A game of birds and wolves The ingenious young women whose secret board game helped win World War II

Simon Parkin

Book - 2020

"The triumphant true story of the young women who helped to devise the winning strategy that defeated Nazi U-boats and delivered a decisive victory in the Battle of the Atlantic." -- From book jacket.

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2nd Floor 940.54516/Parkin Checked In
2nd Floor 940.54516/Parkin Checked In
2nd Floor 940.54516/Parkin Checked In
Creative nonfiction
New York : Little, Brown and Company [2020]
Main Author
Simon Parkin (author)
First US edition
Item Description
First published in Great Britain in November 2019 by Sceptre" -- Title page verso.
Physical Description
309 pages, 16 unnumbered pages of plates : illustrations ; 25 cm
Includes bibliographical references (pages 281-302) and index.
Contents unavailable.
Review by Publisher's Weekly Review

In this dramatic but disjointed history, New Yorker contributor Parkin (Death by Video Game) explores the role that war games played in British efforts to defeat the German U-boat menace during WWII. After the fall of France in June 1940, Parkin explains, the British war effort depended on transatlantic shipments of food, oil, and raw materials. Knowing that England would be forced to surrender if U-boats sank Allied ships at a fast enough rate, the German navy developed aggressive tactics, including attacking at night in groups of six or more ("wolfpacks"). Seeking to stem Allied losses, British naval officer Gilbert Roberts and members of the Women's Royal Naval Service, nicknamed Wrens, created a giant board game to recreate actual U-boat attacks. Though the Wrens helped to prove that "support groups" of destroyers would prove effective against the wolfpacks, readers expecting a deep dive into the role of women in WWII will be disappointed--Parkin focuses more on German submariners than he does on the individual Wrens. Though it feels like three different narratives stuffed into one, the book is packed with colorful trivia, such as the number of condoms U-boats carried for use as weather balloons and antennae extensions (1,500). This overstuffed account misses its mark. (Jan.)

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Review by Library Journal Review

Parkin (Death by Video Game) provides a vivid glimpse of a little-known World War II effort that pitted young British women against the full force of the Nazi U-Boat campaign in the Atlantic. The game to which the title refers was an actual game, played out on the floor in a secret British military installation by an invalid captain and a contingent of "Wrens"--young women who answered the call to serve with the Royal Navy in a variety of capacities during the war. This game, focused on evaluating and developing successful tactical strategies for outsmarting the ruthless German submarines that laid waste to many Allied ships, was played out on a large chess-like grid on the floor, complete with various props to illustrate ships and submarines as they plied the waters off Britain's coast. Parkin weaves this history together like a novel, switching back and forth among various characters and storylines to reveal a fascinating fight for freedom; both for Britain and the young women who defied contemporary norms to serve their country. VERDICT Vibrant and readable, recommended for anyone interested in the history of World War II, women in the military, naval history, and military history.--Philip Shackelford, South Arkansas Community Coll., El Dorado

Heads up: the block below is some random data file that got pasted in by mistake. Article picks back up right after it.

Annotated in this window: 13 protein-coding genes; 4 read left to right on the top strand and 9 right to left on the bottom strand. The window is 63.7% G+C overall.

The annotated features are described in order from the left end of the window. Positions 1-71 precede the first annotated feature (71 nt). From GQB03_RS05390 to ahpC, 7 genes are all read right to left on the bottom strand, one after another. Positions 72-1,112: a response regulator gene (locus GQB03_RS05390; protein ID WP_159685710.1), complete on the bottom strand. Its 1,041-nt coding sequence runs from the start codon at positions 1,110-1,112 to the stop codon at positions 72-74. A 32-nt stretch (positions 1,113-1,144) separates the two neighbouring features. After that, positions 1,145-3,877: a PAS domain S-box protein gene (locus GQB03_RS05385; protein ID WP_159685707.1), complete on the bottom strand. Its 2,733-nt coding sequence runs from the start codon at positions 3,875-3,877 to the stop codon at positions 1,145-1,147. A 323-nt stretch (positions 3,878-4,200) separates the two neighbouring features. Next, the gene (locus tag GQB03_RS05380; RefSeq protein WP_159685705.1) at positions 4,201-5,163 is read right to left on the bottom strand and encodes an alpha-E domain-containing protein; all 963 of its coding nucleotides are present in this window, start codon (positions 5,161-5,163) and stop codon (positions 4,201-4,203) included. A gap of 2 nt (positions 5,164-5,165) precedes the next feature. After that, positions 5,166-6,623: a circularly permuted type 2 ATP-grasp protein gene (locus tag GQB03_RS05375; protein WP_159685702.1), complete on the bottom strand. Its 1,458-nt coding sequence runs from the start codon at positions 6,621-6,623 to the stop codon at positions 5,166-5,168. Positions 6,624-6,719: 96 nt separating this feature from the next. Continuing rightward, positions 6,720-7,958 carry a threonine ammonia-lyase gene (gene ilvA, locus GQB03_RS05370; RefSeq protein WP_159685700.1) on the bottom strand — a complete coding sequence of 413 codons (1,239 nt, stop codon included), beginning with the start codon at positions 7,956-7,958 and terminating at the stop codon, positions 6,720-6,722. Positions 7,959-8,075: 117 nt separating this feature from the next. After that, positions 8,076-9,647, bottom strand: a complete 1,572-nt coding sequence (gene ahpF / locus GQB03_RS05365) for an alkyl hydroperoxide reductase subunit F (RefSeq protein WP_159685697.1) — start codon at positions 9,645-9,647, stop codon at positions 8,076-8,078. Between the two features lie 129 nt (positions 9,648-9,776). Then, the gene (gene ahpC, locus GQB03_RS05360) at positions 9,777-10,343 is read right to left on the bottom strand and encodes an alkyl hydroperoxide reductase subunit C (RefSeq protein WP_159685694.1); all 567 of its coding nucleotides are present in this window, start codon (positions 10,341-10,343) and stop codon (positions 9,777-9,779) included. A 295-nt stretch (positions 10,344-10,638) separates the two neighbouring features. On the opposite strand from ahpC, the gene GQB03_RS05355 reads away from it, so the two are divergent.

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Review by Kirkus Book Review

A New Yorker contributing writer and Observer critic tells the story of how volunteers in the Women's Royal Naval Service helped the British military win the battle against German U-boats during World War II.As Parkin (Death by Video Game: Danger, Pleasure, and Obsession on the Virtual Frontline, 2016, etc.) shows, in 1940, the British navy was struggling badly. German U-boats had sunk more than 1,200 vessels and done more damage to British shipping than the German navy and Luftwaffe combined. Civilians were dying, as well, and with every ship lost, Britain had one less way to carry much-needed food and supplies back from the United States. To protect public morale and keep the Germany military in the dark, Winston Churchill imposed a blackout on all information regarding shipping losses from U-boats. Meanwhile, Gilbert Roberts, a former British naval officer forced into early retirement by tuberculosis, came up with an idea that, though initially dismissed by members of the British admiralty, eventually turned the tide of war against the Germans. Using a Battleship-style game to simulate lost sea battles, Roberts reasoned he could help naval officers to understand each situation "from all angles." His assistants included a team of exceptionally gifted young women from the newly formed "Wrens" unit. Using "string, chalk, great sheets of canvas [and] linoleum," Roberts and the Wrens devised and tested countermaneuvers, including one dubbed "Raspberry," which they taught to skeptical British naval officers. By the summer of 1942, Britain began seeing an increase in the number of U-boat sinkings, but the greatest victory came in 1943, when a convoy of British ships survived attacks by "wolfpacks" that included some of Germany's most decorated U-boat commanders. With novelistic flair, Parkin transforms material gathered from research, interviews, and unpublished accounts into a highly readable book that celebrates the ingenuity of a British naval "reject" and the accomplishments of the formerly faceless women never officially rewarded for their contribution to the Allied defeat of Germany.A lively, sharp WWII history. Copyright Kirkus Reviews, used with permission.

Copyright (c) Kirkus Reviews, used with permission.